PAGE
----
IE: Has a song ever occurred to you out on the green?

KS: You know, it never has! Golf seems to almost erase music from my life. I think that’s why it’s so great as a meditative thing because all you can focus on is the golf and nature, and being around the birds and the trees. And it’s great because my brain is cleansing my mind of music, and then I’ll get home, and I’ll be excited about creating something new again. So it’s kind of the perfect antidote to music.

IE: Britain is famous for its urban foxes. Have you ever seen any on the green?

KS: Absolutely! The foxes and the squirrels rule the roost, and it’s been nice to watch. And the older you get, the more you appreciate taking long walks in nature, I think.

IE: Well, you just passed the fabled Christ Age, 33, when your life is supposed to really open up, and the spiritual replaces the carnal of your twenties. Did you notice any changes?

KS: Yeah, and I definitely feel more comfortable with the world and just my own brain, I guess. I’m much more open to everything now. But your thirties are a very strange age. You’re in between being old, but you can still be in touch with what it was like to be a young man. And you are still young, But I’m sure when I’m 45, I’ll think 35 was very young. So now I have the benefits of youth, but also the wisdom of having a few years on this planet, so I feel like I’m in a really great place. And I think John Lennon wrote “Imagine” when he was in his early thirties, and I kind of think of that as the height of how good a song can be, so I’m hoping that maybe some of that magic will happen to me. But your twenties for the carnal, your thirties for the spiritual? That’s a nice way to say it. For me and a lot of my friends, we all sort of focus on our minds a lot more, and there’s more people doing therapy, more people doing meditation, more people playing golf. Everyone’s trying to find ways to quiet the mind, because in your twenties, everything is so loud, and the newness of life kind of covers all the things that might be troubling to you. And then when you get to your thirties, and you’ve done all that, your brain gets in the way of life and seems much louder, so you have to find new ways to calm yourself, I guess. So I’ve definitely felt that more spiritual side of things if you will. And certainly, writing to me is like therapy. And I’ve also definitely spoken to people who have helped me with certain things and stuff I’ve struggled with, which is a lot about being in a band and being the frontman and just having the pressure of all that — it doesn’t come very naturally to me at all, and it never has. But I’ve spoken to people about that to help me through it. But now everyone in Britain, in general, is getting really good about starting to open up to therapy. And the bravest thing you can say is, “I need help.” So I think many more people (during lockdown) are coming around that idea.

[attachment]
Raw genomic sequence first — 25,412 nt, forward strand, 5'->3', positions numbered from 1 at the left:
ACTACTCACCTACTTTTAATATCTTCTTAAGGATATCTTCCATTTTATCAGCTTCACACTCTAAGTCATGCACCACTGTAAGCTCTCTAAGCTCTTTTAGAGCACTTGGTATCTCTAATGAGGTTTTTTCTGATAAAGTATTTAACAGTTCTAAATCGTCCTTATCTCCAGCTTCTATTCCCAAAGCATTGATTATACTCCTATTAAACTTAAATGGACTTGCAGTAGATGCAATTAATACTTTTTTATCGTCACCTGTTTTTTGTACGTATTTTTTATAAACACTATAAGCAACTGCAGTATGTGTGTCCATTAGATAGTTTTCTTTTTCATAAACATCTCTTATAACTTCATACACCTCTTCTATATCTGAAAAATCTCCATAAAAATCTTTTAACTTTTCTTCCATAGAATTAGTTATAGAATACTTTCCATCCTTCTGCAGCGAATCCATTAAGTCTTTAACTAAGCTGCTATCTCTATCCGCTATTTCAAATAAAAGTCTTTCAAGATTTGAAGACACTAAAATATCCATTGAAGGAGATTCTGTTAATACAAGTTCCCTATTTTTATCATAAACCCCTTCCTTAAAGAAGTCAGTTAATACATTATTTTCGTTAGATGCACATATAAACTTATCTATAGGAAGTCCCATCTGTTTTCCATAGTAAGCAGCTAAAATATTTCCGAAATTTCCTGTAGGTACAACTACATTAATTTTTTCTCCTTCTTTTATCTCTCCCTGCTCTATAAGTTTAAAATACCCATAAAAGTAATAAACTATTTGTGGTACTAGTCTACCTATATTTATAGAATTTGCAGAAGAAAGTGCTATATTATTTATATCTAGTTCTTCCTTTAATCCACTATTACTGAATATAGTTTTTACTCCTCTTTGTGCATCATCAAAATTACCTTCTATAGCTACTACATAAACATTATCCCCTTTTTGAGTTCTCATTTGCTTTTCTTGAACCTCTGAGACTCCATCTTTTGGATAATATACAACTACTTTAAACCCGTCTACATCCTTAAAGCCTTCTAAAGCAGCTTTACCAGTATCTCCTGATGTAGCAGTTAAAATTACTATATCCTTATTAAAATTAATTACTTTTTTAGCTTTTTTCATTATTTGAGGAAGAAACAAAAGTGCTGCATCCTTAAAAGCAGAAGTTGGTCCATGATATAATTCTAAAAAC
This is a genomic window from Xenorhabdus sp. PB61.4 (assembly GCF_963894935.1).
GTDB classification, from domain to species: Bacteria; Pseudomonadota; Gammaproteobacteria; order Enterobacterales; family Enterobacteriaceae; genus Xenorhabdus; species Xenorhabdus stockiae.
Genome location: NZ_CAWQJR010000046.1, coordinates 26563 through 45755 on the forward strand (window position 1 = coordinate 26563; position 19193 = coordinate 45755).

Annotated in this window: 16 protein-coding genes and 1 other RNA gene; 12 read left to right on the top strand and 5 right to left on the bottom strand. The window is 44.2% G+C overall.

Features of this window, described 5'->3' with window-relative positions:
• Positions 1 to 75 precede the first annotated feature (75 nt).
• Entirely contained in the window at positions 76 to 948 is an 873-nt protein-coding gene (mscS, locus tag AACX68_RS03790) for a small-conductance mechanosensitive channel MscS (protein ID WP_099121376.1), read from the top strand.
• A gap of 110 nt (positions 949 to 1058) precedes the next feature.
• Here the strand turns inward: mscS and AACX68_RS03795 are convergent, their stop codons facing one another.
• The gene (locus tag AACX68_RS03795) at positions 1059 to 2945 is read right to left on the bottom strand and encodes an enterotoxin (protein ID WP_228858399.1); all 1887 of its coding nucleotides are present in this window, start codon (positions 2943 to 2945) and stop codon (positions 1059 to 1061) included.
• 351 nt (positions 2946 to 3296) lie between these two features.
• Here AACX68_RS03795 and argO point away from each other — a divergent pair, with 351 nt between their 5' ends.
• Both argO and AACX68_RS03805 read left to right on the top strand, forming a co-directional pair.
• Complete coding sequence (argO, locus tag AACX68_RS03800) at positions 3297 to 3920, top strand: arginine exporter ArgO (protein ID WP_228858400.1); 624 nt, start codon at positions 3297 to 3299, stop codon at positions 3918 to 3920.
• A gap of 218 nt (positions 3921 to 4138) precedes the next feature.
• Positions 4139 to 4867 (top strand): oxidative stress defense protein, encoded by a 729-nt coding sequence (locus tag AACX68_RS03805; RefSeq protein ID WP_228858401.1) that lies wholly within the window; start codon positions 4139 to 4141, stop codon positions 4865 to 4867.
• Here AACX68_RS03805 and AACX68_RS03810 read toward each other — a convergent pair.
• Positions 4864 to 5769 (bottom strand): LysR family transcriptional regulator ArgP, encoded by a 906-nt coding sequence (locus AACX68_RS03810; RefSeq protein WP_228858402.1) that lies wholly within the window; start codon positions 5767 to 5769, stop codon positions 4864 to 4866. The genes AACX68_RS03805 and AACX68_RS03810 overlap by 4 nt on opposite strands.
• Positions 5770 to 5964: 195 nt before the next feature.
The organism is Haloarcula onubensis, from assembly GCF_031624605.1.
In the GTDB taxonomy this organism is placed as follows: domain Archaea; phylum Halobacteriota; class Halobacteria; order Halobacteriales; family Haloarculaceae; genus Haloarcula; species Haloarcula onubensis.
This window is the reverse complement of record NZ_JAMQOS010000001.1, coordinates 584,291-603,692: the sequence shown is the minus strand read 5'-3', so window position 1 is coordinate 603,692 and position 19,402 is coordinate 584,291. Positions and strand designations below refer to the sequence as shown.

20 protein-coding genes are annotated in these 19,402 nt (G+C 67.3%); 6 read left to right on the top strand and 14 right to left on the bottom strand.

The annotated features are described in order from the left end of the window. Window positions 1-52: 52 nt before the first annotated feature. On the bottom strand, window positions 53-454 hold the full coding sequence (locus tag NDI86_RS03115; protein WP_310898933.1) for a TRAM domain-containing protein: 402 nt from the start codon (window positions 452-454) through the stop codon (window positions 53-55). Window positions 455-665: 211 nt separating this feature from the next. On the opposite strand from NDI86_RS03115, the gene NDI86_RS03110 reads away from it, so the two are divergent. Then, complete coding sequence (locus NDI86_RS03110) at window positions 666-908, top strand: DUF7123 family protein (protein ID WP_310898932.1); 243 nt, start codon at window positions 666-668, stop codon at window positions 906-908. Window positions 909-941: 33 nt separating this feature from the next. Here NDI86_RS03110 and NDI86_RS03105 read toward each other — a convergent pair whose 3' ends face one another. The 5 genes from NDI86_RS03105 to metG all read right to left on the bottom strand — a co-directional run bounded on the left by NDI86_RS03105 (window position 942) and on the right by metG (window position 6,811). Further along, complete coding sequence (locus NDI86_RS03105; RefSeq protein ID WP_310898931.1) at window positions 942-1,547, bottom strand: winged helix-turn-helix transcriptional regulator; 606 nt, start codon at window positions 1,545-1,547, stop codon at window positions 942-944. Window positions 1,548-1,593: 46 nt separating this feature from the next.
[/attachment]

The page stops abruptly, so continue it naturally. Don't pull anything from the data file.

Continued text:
IE: Well, you wrote 200 tunes. 11 made the album. What about the other 189? Were there some really awkward ones that didn’t make the cut?

KS: Well, I’ve got my computer right in front of me. I may be able to find some (song) names….Let me look at some of these ideas…And there’s a lot of terrible songs — goodness me! But I had a song called “Double Denim.” And “Don’t Cry” — that was rubbish. “Cop Cars in Sumter” — I’m glad that one didn’t make it. And that wasn’t necessarily the lyric. Sometimes when I finish a session, and I don’t have a title, I’ll just write down what I feel, and that song probably felt like a “GTA,” or “Grand Theft Auto” themed song. But there’s a lot of shit, a lot of real bad music that I’ve got to go through to get to any good music. But I love experimenting, and if I can just keep experimenting, I will eventually find some good stuff.

IE: You once told me that the secret to your success was actually failure. As in the cavalcade of diverse bands, you tumbled through to found Circa Waves, like the Goth group Fly With Vampires. Or the all-girl Maroon 5 cover band you anchored.